The Generational Divide in the Priesthood

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This past Christmas Eve, I attended a Midnight Mass while visiting family for the holidays. The Mass was in the old Roman Rite, provided by one of the religious orders dedicated to it, in communion with Rome. When the priest and his servers processed toward my pew, I received a surprise: the priest was a younger man I had known years before. I last saw him nearly a decade ago in Rome. When I first met him, he was a member of one of the newer religious orders, founded in the 1990s. 

He was a good and devoted priest, but the religious order he was a part of was, to put it mildly, none too concerned with the liturgy, and very much inspired by Vatican II ideals (and the witness of John Paul II). Yet here he was, presiding at the altar, chanting the older rite in Latin. His homily concerned Christ’s incarnation and touched on the necessity of faith in Christ and the Church for salvation, themes I rarely have heard in ordinary parishes. (He was always a good homilist, for what it is worth.)

That younger priests are drawn to the older rite and to traditional spirituality I have long known, but seeing this priest made visible for me the generational divide within the priesthood today. It is one of those topics that can be delicate to speak of but is almost impossible to ignore: younger priests care more about orthodoxy, liturgy, and tradition than those ordained in previous decades. Many could produce anecdotes like the one above, but a recent survey of priests in the United States confirms this. 

In general, priests ordained since 2000 have much more traditional attitudes toward sexuality and a host of other moral questions, are more skeptical of the idea of women in holy orders, are more exclusive concerning salvation, and are more pessimistic about the state of the Church in the United States than previous cohorts, who are more “liberal” on virtually all of these questions. These are generalizations, of course, but they match up with much anecdotal evidence. And this generational divide is at the heart of the wider divisions of faith currently roiling the Church.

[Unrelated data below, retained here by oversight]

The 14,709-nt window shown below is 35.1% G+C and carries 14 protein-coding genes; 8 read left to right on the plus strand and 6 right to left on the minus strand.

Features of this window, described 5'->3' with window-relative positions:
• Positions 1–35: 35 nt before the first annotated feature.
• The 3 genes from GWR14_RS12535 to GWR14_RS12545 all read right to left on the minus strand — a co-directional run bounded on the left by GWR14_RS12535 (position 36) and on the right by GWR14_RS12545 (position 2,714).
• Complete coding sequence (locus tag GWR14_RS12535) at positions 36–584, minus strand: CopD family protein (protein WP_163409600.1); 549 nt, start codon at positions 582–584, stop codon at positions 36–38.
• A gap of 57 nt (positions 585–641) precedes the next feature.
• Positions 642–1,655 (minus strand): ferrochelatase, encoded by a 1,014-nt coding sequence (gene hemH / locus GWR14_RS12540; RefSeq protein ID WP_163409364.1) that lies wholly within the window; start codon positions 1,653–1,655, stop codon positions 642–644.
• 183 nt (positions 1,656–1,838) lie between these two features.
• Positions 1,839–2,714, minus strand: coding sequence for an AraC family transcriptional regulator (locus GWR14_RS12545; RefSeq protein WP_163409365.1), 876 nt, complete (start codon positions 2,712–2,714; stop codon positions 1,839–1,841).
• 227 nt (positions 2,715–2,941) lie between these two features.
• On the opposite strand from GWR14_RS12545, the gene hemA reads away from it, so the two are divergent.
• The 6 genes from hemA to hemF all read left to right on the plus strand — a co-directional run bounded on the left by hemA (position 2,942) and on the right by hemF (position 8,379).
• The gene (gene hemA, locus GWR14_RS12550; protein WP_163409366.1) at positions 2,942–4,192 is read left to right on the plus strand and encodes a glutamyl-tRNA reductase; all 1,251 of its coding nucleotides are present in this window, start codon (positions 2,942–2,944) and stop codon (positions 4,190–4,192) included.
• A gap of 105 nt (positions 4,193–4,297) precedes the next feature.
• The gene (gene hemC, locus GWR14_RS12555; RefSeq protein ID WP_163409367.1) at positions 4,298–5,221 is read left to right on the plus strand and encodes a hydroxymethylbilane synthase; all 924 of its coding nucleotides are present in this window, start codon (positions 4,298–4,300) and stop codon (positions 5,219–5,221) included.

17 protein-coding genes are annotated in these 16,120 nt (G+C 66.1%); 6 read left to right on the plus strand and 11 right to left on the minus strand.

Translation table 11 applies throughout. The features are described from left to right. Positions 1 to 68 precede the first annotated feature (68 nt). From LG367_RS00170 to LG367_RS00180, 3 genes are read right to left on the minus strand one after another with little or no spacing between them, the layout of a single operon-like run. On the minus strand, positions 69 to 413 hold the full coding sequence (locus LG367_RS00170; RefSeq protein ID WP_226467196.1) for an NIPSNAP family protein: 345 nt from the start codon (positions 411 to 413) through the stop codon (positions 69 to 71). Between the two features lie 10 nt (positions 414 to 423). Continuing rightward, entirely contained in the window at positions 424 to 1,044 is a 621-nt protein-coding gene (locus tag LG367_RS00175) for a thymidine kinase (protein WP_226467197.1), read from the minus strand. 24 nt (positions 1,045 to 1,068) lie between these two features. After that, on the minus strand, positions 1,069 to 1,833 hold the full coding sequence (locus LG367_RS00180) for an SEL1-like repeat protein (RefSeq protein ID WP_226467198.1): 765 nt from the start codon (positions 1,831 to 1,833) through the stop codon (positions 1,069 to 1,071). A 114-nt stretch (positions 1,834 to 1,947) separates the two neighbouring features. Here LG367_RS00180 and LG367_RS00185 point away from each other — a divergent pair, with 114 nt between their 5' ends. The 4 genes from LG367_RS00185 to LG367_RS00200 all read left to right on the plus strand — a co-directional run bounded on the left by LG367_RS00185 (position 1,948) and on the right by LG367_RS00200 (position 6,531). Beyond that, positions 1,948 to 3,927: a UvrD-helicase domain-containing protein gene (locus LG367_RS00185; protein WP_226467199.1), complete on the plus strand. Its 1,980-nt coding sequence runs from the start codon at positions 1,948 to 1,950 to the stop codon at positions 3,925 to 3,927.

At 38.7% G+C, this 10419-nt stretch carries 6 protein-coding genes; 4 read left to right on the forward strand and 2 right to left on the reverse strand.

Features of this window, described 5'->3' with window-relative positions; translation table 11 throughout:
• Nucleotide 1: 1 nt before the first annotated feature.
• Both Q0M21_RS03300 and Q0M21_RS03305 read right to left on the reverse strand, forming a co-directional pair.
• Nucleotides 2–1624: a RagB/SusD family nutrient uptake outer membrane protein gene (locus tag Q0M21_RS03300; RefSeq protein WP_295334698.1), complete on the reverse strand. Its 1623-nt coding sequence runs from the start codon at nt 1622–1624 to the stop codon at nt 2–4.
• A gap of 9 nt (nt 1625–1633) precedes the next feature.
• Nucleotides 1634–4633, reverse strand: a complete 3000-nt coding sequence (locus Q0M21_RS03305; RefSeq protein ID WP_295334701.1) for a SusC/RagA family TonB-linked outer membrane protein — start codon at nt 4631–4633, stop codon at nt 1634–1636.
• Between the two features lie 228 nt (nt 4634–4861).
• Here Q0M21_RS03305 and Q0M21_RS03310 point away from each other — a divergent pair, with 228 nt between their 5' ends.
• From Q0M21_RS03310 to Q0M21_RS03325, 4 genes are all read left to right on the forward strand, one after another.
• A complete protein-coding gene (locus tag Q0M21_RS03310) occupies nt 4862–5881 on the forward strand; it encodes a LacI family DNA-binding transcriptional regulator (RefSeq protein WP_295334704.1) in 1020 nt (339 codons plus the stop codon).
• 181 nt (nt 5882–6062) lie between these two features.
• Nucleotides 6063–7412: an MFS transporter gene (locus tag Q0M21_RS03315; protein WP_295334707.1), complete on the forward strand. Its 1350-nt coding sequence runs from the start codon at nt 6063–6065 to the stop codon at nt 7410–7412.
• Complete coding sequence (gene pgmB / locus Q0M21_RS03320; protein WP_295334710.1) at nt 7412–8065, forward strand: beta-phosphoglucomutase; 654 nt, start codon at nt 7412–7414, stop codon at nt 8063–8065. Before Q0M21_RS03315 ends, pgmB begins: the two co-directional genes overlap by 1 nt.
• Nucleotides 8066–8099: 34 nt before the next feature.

What is the cause of this generational divide? Years ago, the sociologist Karl Mannheim created the “sociology of generations,” in which he theorized that cohorts of individuals were shaped by what he called “generational location.” By this he meant the modes of behavior, belief, and formative experiences of youth that affect contemporaneous groups. For many older priests, their “generational” location was the 1960s, with all of its upheavals, and Vatican II. Likewise, those very social upheavals of that era and their aftermath—the sexual revolution, the general decline in trust for authority especially—have been the catalyst for many of the younger clergy. 

Today, that older generation largely occupies positions of leadership, and their priorities dominate the Church’s councils. The most “progressive” of that older generation see the Vatican II era as a watershed moment in history, superior to those that came before and after them. Their priestly identity hinges on the experience of “liberation”: freedom from rules, dead customs, rituals, traditions, and beliefs. 

They came of age when the Church was still large and influential but also very forbidding, seemingly impervious to change. As they were the first cohort of seminarians exposed to academic historicism in their formation (the idea that all beliefs, ideas, even faith itself, are historically conditioned, and essentially mutable), it is not hard to see why they so willingly jettisoned so much as out of date. The idea that the Gospel is primarily about Jesus freeing us from rules is a common refrain among these types of priests. Anything else is for them false, inauthentic. 

For younger priests, their formative experiences are very different—that of a declining institution that has lost its way as a result of the social and cultural disturbances, not to mention scandals and corruption in the Church itself. They inhabit a world in which everything that once was solid and stable is now up for grabs, both in society and in the Church. As a result, many seek to ground their priestly identity in the call to moral heroism preached by John Paul II, and the perennial appeal of the Church’s traditional theological, liturgical, and devotional life so dear to Benedict XVI. Rather than being a conduit to free the spirit from dead traditions, younger priests want to find in the Church a rock of stability in the midst of spiritual and social chaos. What their elders consider “nostalgia” for a bygone era, they consider part of the Church’s perennial heritage.